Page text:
To those blog trolls who took exception to my stating that you would never receive the $400 supplemental unemployment benefit President Trump promised you, repeat after me: “You were right, I was wrong.”

Governor Doug Ducey announced Friday what you may actually get, eventually, if you’re lucky. Arizonans will get $300 a week unemployment supplement:


Arizonans who are out of work will get $300 of the weekly supplement to their benefits President Donald Trump ordered last week, but they won’t get the additional $100 a week the president intended states to contribute.

The boost means approximately 400,000 people who remain unemployed in Arizona will see as much as $540 a week in benefits.

They had been getting as much as $840 a week thanks to a $600 weekly supplement Congress passed to address job losses from the pandemic. But that expired July 25.

People out of work since then have been left with no more than $240 a week in benefits, Arizona’s maximum, which is second lowest in the nation. (Screenshot via Grand Canyon Institute).

Gov. Doug Ducey announced Friday that the state already has applied for the funding Trump offered through the Federal Emergency Management Agency, and that the state would not be contributing $100 a week as the president proposed.

Just as I said he would. Arizona Republicans will not increase Arizona’s miserly unemployment benefits. You need to elect a Democratic controlled state legislature to do that.

Paying the $100 per week state supplement to people currently out of work in the state for five weeks would have cost Arizona about $325 million, according to an analysis by the centrist Grand Canyon Institute, Research Director Dave Wells said Tuesday.

The new $300 weekly supplement will be retroactive to the expiration of the last supplement [July 25], so applicants can get back pay if they have been unemployed the past three weeks.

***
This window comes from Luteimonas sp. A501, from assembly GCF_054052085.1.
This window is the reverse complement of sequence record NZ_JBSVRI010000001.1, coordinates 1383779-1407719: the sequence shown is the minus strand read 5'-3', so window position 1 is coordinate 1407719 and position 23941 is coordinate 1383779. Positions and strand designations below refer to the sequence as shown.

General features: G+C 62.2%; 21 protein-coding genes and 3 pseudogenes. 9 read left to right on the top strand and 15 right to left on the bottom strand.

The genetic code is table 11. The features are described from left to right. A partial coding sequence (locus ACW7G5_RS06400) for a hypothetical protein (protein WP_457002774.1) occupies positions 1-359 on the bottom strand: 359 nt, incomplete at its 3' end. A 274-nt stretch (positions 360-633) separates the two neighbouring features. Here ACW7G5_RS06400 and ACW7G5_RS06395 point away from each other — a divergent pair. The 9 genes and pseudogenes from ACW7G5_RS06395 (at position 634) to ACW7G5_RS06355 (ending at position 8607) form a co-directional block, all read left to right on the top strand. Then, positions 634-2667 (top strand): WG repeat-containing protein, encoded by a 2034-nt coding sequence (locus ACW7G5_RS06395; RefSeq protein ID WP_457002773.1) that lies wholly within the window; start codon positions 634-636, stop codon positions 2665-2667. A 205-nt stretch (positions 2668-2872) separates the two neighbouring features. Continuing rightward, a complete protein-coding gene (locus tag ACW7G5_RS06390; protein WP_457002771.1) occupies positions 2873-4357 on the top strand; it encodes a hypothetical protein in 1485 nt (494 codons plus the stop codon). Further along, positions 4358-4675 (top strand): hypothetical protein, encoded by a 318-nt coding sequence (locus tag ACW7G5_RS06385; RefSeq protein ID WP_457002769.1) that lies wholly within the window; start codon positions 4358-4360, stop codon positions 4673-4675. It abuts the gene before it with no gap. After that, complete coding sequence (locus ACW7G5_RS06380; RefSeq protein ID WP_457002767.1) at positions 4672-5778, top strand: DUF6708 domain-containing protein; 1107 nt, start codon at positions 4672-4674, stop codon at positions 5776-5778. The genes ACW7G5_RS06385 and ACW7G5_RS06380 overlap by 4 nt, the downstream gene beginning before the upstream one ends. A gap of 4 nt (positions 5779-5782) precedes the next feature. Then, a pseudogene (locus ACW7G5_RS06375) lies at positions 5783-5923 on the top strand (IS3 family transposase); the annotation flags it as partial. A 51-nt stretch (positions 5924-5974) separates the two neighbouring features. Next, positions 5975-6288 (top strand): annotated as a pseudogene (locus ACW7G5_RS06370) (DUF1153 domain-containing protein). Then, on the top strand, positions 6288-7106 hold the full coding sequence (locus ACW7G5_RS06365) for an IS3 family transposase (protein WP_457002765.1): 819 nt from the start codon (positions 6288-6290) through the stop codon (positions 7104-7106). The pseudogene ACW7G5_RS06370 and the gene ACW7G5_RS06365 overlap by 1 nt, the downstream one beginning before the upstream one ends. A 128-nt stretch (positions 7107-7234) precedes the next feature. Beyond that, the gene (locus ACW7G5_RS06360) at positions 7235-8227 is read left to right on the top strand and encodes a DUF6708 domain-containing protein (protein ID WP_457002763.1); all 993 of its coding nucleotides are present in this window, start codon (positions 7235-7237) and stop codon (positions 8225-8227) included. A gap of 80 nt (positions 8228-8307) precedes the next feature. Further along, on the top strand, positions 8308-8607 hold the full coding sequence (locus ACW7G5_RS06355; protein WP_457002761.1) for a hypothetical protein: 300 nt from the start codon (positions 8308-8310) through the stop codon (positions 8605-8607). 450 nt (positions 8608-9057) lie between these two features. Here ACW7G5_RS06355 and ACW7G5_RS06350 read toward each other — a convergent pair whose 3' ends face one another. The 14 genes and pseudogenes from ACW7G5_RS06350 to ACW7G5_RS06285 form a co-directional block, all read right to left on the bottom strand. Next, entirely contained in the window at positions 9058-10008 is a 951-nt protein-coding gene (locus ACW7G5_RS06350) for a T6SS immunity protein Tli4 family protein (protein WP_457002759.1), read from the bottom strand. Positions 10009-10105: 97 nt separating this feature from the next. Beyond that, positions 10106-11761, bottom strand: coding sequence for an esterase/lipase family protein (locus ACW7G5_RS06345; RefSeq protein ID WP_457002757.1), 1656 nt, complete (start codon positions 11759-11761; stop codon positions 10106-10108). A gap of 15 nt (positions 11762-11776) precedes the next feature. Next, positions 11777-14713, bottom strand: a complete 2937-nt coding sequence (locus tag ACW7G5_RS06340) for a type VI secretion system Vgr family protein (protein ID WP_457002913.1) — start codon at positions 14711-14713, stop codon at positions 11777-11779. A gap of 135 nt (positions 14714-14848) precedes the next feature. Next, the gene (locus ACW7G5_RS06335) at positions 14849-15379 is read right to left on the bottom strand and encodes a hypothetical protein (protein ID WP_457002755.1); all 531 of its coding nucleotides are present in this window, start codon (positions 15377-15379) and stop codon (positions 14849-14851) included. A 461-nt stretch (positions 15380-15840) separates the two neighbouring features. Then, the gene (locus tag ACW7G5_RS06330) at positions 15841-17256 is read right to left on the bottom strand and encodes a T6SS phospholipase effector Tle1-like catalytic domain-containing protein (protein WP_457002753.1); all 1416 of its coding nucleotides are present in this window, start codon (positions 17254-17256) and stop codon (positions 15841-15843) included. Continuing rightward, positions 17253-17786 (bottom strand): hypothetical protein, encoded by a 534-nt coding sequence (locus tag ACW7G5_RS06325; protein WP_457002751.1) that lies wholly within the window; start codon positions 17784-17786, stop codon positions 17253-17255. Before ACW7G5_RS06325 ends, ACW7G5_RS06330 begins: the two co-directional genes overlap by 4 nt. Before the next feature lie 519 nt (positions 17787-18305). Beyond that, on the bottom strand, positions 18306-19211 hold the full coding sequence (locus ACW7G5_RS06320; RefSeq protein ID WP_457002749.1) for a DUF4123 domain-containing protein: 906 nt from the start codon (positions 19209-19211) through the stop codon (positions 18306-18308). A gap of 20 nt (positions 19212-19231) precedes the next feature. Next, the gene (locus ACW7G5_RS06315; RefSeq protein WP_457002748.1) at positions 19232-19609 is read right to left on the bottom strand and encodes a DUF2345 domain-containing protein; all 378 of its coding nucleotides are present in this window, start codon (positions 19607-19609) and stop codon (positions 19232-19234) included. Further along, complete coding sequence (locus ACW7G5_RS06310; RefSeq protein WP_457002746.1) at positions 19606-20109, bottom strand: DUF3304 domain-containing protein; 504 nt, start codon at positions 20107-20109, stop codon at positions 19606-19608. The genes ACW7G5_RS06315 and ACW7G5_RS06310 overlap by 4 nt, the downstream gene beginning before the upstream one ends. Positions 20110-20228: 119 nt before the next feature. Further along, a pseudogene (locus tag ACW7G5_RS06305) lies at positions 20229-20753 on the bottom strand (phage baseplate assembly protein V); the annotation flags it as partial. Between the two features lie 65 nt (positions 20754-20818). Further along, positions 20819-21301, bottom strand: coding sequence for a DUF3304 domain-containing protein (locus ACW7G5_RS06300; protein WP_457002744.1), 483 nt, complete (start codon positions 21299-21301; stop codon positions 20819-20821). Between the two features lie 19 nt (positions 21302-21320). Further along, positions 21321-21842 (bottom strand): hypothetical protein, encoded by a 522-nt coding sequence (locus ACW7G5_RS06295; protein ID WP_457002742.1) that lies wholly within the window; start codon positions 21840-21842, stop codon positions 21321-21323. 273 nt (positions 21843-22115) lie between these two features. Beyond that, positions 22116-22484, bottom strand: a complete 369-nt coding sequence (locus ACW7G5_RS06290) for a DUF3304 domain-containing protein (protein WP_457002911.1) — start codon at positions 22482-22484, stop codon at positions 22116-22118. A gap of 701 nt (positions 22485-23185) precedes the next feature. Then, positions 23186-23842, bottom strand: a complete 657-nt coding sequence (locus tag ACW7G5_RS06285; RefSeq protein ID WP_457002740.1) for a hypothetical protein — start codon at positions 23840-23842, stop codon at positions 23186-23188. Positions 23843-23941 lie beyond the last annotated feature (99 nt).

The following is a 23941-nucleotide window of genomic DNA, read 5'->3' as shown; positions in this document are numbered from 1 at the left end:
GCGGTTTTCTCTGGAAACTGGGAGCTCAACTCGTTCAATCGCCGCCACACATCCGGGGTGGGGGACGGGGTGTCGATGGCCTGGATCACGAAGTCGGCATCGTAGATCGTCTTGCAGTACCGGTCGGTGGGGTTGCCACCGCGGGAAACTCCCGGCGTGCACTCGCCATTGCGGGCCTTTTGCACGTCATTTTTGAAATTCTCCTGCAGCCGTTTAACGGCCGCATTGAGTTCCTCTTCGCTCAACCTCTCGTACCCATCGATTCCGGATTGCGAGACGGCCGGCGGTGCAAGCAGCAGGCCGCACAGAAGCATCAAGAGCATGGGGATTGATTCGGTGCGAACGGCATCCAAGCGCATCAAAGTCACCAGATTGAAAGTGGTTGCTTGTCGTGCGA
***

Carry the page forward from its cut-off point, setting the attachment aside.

But here’s the kicker: “The $44 billion Trump allocated will only last an estimated five weeks with current unemployment levels across the nation, so Congress still may have a say on the matter once this plan expires.”

This means after Labor Day, you are SOL. Congress right now does not plan to return to the Capitol until September 14.

Ducey’s announcement said the state expects approval “quickly.” Ducey spokesman Patrick Ptak said if the application is approved, Arizona is prepared to distribute the funds as early as next week.

Well maybe, for those of you who have not already been experiencing problems getting your unemployment benefits. Arizona is four months into the COVID-19 pandemic, and some residents are still struggling to get their basic unemployment benefits from the state.

The Phoenix New Times reports, Arizona’s Unemployment Benefits System Is Still Riddled With Issues:

Those in the metro Phoenix area and across the state continue to experience a slew of problems with the state unemployment benefits system, which is operated by the Arizona Department of Economic Security (DES).

Many are still owed backpay dating back months. Others haven’t received any weekly benefits despite having filed successfully. Many say that it’s nearly impossible to get staff from the agency on the phone to help them, and that they’re frequently waiting for hours in clogged phone queues.

And it’s all compounded by the fact that Arizona’s unemployment system offers some of the lowest benefit payments in the nation — maxing out at $240 per week.

* * *

Local Facebook groups and threads on Reddit are filled with dozens of similar [horror] stories: people who haven’t received backpay owed to them or ongoing weekly benefits, and who are frustrated with not being able to get through to DES staff by phone.